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Increased FAA approval of UAS waivers On Aug 29, 2016, the FAA implemented Part 107 of title 14 of the code of Federal Regulations, also known as the small unmanned aircraft systems UAS rule. It created a regulatory framework that enabled civilian and commercial operators of UAS. UAS weighing 55 lbs. or less. Generally, Part 107 requires operators to fly under 400 feet above ground level, within visual line of sight and only during daylight hours. UAS operators who want to fly outside the requirements of part 107, such as to conduct beyond line of sight or nighttime operations, may…
What are  you doing right now? Are you focusing on reading these words? Do you have an eye on your email, texts, or social media? If you are working from home, are you dealing with your children? Or maybe you are do some combination or all of these activities.  Or are you on the phone?  We all think we can multi-task and do it well, but the truth is we can’t. How many times a day, when you are on the phone, can you hear the keyboard and mouse clicks on the other end of the line?  Are they taking…
Shared Well Agreements in Arizona What are your rights to water that comes from a shared well that is not located on your property? For most people, the answer is in the words written in your well share agreement. The first question to be considered is—which state regulating body grants me the right to access and use groundwater? The Groundwater Management Act “GWMA” of 1980 established that groundwater, is common property of the citizens of Arizona and the management of it was under the Arizona Department of Water Resources, ADWR. All groundwater withdraws in Arizona must come from a water…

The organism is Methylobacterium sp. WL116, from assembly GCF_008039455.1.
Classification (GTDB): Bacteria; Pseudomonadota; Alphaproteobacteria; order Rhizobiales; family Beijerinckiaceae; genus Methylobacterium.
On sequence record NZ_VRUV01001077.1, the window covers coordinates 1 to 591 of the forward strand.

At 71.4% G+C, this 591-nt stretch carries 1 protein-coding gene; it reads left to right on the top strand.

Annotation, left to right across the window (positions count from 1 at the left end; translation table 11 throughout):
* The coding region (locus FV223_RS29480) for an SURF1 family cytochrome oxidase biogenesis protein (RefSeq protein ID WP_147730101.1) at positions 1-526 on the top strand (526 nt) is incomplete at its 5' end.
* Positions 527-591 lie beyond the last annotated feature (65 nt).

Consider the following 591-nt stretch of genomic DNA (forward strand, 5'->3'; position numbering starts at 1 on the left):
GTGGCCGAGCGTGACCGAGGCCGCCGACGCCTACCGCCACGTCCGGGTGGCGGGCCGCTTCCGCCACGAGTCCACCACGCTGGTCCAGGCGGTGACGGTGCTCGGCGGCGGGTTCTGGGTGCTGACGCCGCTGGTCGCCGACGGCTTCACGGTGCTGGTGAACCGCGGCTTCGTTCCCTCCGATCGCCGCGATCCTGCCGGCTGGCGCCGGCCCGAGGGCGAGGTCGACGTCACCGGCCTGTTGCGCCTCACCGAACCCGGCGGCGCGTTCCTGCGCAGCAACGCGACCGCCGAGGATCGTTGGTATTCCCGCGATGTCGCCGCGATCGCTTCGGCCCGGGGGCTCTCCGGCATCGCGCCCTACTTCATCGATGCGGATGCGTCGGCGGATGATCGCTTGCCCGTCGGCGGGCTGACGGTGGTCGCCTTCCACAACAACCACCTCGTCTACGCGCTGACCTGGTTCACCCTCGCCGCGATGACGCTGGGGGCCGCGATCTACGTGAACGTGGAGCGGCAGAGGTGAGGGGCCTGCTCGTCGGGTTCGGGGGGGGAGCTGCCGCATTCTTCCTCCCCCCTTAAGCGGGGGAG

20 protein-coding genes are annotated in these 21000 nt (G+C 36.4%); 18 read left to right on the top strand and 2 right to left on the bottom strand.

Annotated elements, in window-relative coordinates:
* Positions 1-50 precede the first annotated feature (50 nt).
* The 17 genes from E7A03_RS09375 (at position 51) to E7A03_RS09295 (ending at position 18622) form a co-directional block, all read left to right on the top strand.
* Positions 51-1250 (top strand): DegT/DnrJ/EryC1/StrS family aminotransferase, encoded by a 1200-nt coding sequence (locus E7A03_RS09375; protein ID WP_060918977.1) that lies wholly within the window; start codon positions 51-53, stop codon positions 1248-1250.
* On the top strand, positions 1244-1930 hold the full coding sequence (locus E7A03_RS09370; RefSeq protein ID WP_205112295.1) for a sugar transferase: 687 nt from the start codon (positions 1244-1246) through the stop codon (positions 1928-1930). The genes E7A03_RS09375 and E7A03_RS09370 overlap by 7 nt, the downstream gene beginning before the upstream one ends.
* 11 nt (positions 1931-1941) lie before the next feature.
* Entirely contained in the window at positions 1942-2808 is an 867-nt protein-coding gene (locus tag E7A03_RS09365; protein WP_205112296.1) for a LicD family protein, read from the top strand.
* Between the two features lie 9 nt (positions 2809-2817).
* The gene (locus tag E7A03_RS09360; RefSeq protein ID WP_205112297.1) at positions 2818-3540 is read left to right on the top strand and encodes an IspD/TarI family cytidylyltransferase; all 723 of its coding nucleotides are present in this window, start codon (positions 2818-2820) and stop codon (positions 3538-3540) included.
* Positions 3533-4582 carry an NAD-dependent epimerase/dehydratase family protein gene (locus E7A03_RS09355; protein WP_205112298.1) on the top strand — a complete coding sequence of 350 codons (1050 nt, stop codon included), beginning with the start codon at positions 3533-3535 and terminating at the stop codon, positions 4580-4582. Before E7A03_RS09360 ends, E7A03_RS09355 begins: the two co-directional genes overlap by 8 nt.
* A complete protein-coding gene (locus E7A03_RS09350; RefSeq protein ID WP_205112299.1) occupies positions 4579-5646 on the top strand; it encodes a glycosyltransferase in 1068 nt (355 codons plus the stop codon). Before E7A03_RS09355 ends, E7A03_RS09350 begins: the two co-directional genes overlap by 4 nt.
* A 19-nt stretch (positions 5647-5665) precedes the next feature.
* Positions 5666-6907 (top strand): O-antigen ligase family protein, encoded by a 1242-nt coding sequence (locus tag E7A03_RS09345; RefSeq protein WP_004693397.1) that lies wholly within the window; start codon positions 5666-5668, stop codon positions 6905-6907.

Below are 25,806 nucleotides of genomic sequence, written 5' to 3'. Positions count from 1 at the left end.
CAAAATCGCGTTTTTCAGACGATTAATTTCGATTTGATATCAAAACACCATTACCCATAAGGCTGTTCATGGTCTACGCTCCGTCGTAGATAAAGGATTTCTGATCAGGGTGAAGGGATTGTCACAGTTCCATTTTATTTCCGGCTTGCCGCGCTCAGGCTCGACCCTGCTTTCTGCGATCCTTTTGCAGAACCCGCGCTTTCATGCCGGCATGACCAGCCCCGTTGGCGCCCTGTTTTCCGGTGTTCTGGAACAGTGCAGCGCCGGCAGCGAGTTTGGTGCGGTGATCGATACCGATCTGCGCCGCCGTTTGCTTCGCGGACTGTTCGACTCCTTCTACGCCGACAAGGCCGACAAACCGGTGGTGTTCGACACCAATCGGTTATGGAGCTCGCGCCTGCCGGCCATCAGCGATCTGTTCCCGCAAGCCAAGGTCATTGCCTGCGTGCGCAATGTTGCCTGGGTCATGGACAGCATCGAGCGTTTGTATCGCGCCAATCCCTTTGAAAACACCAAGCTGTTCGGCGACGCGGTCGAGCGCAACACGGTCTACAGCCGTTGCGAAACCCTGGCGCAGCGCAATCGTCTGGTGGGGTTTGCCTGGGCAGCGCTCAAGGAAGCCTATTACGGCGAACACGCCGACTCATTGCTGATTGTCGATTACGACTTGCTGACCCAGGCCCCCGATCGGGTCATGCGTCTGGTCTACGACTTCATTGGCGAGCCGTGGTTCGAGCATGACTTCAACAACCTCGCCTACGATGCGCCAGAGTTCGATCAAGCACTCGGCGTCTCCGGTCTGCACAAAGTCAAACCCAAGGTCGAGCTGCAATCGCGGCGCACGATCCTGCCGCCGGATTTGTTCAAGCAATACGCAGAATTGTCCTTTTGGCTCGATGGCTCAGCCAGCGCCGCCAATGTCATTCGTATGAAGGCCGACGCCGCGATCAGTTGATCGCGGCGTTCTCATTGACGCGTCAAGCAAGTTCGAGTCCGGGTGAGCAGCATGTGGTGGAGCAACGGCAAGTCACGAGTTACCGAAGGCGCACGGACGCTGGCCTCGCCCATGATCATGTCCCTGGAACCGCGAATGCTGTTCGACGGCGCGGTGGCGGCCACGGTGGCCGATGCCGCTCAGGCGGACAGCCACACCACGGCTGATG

For obvious reasons, Arizona Governor Doug Ducey declared a state of emergency on May 31, 2020 which includes a statewide curfew. Whether you agree or disagree with this action by the Governor, it is now law, so it is important to know the facts. Here are some things that you should know. The curfew is likely unconstitutional because it will likely fail to pass strict scrutiny analysis. In short, it is likely too broad, but no one wants to be the person prosecuted who challenges it. The curfew is statewide. This means that any state, county or municipal law enforcement…
In the midst of a Pandemic, COVID-19’s place atop the headlines seemed secure. Then last week, we were all witnesses to George Floyd’s death at the hands of a Minneapolis police officer. There is broad anger at the injustice, the abuse of power, and the plight of another African-American killed in police custody. We are still watching protests across the country; a fuse of rage lit and now exploding. Like many, my thoughts turned to Floyd’s family and their right to receive justice, both criminally and civilly. Criminal charges have already followed for the officer who kneeled on Floyd’s neck…
This post speculates about the future of continuing education programs (CEP) after a brief review of past CEPs.  This is part of a series analyzing what the potential new normal as the current crisis recedes.  The first post includes links to the others in the series. The Old Normal of Continuing Professional Education In the olden days, i.e., up until a few months ago, virtually all continuing education programs, trainings, symposia, and conferences were held in person.  Fuddy-duddies like me were very skeptical that one could conduct a good training without continuous face-to-face interaction.  Occasionally, a speaker would appear by…